One of the most common question I get asked by prospective members is, “How did you get into CrossFit?” Not wanting to leave anyone out, I’ll hit the highlights for you. I was a personal trainer since around 2000, and from the beginning always questioned how bicep curls and calf raises helped someone get better after they left the gym. Obvious as it is to us now, I simply didn’t know back then because I had been taught to how be a trainer by personal training entities like the NASM, NSCA, and of course the other globo-gym trainers I worked with. I embarked on a campaign to describe this need for practical fitness by starting roughly 79,482 articles (and even a book, I believe), but never was able to finish any of them – halfway through an idea I would come up with MORE ways that single-joint fixed-path-of-motion movements were probably not the best solution for someone trying to stay out of the nursing home or avoid unnecessary knee surgery, and needed to write them down immediately. The result was a hard drive full of article fragments and not one complete thought in the bunch.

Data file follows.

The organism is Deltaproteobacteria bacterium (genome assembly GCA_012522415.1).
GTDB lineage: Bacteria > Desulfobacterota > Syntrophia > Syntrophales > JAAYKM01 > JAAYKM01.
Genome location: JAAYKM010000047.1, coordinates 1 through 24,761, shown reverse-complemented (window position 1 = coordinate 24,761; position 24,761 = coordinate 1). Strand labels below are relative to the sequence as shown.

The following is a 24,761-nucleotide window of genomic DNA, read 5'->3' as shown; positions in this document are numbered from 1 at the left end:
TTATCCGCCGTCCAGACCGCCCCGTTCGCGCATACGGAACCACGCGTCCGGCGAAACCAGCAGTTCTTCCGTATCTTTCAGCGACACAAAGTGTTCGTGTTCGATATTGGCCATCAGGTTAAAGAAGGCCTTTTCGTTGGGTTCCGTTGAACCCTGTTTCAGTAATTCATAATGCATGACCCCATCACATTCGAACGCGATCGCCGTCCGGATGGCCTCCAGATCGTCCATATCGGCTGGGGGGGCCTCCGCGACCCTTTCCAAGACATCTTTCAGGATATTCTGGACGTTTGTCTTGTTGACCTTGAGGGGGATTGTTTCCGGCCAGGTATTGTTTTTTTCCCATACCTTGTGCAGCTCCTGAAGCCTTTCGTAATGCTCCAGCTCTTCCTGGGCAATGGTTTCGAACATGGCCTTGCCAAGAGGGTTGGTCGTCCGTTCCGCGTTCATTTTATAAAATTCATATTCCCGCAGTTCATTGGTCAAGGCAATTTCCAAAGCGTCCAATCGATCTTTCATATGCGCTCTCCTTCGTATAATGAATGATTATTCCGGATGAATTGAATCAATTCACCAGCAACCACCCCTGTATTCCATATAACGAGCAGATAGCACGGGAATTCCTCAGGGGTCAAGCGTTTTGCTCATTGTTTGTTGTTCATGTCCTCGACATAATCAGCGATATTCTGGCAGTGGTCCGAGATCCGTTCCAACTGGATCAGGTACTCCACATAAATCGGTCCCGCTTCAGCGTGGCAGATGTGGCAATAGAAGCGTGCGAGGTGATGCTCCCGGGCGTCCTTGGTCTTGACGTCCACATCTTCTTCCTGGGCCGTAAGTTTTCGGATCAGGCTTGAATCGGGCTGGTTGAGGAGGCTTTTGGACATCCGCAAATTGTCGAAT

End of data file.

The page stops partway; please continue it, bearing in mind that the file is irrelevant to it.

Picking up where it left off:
Then I was introduced to Parkour a few years ago, and fell in love with the idea that there was something fun and cool that people could enjoy doing and actually develop a more more practical fitness along the way. I started taking my personal training clients to the playground and making them traverse the monkey bars and climb over walls on big plastic pirate ships – they felt like idiots but at least I had fun!
Then on the American Parkour website, I came across a bunch of links to Jesse Woody’s articles that were published in the CrossFit Journal. Dying to learn more about how to creatively jump over stuff, I followed the links. I found the famous “What is Fitness?” article, read it, and instantly knew that my future lay with CrossFit.
To Be Continued…
Power Cleans 3-3-2-2-1-1-1-1